Pianist and composer Malek Jandali says if Syria manages to free itself from dictatorship, it will once again create and innovate as it once did.
I can’t remember when or where I first came across the word ‘earworm,’ but I can never forget the first time I used the word in this newsroom [...]
India’s Supreme Court has canceled 122 telecommunications licenses awarded to companies in 2008. The ruling is the latest chapter in a long-running corruption drama in India.
Dutch cartoonist Tom Janssen uses a familiar emoticon to show how Facebook (the company) is probably feeling about the upcoming IPO.
The concerns have been mounting for years, but suddenly, with last week’s blockbuster NY Times series on Apple’s supply chain, the question is on everyone’s lips: have the defining consumer products of our time been created at an intolerable human and environmental cost?
A growing number of Spaniards are getting obsessed with Germany and its image as a worker’s paradise. Those who go learn quickly that while you may earn more in Germany you also pay more in taxes – and that everybody actually pays [...]
Ruud Verberne is the first to admit that he can be a real downer at parties. “You tell people what you do,” he says, “and they think…well, that’s a bit strange” [..]
Flying into Islamabad in the middle of the night, I braced myself for the upcoming rituals of customs and baggage. “Patience,” I kept repeating to myself, as I descended the steps from the plane and onto a bus crowded with other passengers, including a lot of sleepy children [...]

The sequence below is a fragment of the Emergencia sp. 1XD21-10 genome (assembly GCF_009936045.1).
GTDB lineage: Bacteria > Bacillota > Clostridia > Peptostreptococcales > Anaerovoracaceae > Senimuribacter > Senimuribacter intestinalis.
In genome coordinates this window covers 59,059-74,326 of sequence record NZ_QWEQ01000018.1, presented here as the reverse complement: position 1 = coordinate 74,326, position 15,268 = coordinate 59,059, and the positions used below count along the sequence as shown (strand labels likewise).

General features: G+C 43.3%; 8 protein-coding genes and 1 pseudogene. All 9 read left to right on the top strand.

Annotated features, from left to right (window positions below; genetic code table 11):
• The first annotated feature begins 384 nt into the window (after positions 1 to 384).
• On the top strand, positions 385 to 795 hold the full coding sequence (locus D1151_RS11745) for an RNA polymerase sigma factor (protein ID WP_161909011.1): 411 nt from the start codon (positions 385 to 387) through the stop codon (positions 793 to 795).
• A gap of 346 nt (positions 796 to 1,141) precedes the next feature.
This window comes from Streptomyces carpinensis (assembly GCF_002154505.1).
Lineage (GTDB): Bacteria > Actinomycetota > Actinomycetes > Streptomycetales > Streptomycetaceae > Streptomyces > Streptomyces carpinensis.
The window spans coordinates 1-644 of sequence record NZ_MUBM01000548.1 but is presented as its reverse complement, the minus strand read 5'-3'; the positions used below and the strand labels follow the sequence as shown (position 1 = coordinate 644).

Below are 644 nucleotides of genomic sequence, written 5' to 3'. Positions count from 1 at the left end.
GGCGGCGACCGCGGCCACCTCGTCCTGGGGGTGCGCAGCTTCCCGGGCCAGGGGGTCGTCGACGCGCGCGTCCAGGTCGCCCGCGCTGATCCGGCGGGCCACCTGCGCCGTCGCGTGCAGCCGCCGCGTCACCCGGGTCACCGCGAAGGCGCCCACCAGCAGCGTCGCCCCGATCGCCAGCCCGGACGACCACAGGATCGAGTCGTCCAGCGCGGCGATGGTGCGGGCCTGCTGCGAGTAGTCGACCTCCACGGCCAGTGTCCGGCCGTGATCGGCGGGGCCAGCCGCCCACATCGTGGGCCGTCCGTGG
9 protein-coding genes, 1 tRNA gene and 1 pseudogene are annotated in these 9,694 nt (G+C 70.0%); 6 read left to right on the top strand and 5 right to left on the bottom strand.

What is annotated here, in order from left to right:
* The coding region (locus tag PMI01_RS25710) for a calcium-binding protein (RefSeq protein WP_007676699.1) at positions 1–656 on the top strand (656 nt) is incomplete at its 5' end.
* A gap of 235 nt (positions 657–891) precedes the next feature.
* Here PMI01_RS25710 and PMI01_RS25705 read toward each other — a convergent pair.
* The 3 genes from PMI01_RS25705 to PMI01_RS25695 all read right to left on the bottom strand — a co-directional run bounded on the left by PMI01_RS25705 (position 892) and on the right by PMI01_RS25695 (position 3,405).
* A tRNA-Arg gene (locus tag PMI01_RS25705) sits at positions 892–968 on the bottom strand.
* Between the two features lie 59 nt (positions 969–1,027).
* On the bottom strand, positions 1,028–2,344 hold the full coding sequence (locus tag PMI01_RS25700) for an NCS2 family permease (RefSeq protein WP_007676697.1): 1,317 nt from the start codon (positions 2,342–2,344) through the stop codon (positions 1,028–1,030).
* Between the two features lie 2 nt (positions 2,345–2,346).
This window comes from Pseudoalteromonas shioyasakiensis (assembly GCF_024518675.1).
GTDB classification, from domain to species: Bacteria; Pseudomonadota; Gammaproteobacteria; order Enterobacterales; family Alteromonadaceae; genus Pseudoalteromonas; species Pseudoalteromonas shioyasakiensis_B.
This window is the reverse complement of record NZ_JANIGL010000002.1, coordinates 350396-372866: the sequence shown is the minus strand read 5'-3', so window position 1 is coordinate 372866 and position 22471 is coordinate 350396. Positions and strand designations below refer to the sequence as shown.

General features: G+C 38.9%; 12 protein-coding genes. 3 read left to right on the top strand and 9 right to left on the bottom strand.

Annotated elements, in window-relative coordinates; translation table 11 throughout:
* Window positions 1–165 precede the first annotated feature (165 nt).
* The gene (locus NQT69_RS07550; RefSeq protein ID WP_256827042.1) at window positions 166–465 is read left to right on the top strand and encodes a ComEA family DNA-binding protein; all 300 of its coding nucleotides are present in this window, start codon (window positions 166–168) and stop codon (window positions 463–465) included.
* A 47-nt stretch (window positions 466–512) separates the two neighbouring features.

Wednesday marks the anniversary of the start of the Egyptian uprising in Tahrir Square. Arab American composer, Mohammed Fairouz, who’s writing a concerto called “Tahrir for Clarinet and Orchestra.”
China has passed a milestone, that more Chinese now live in cities than in rural areas. This sounds impressive from one angle, that just over 10% of Chinese lived in cities when the Communist Party came to power in 1949, and not quite 19% when economic reforms started in 1979. [...]
Susan Cain’s New York Times op-ed “The Rise of the New Groupthink” makes me think a lot about the way we work here at The World. We have an open plan newsroom [...]
Dutch master harpsichordist Gustav Leonhardt, died at his home in Amsterdam at the age of 83, on January 16. Leonhardt was a pioneer of the Baroque music revival. He was a scholar, teacher and conductor. In the 1950s and 60s, at a time when musicians and classical music lovers paid rare attention to the Baroque repertoire [...]
Last week I blogged about Syria and the R2P or the doctrine of “Responsibility to Protect.” What should the international community do in the case of a government like Syria’s, which is killing its own citizens? [...]
Here is a photo I took of several wall posters in an Ultra-Orthodox neighborhood accusing the Israeli government of trying to wipe out Judaism.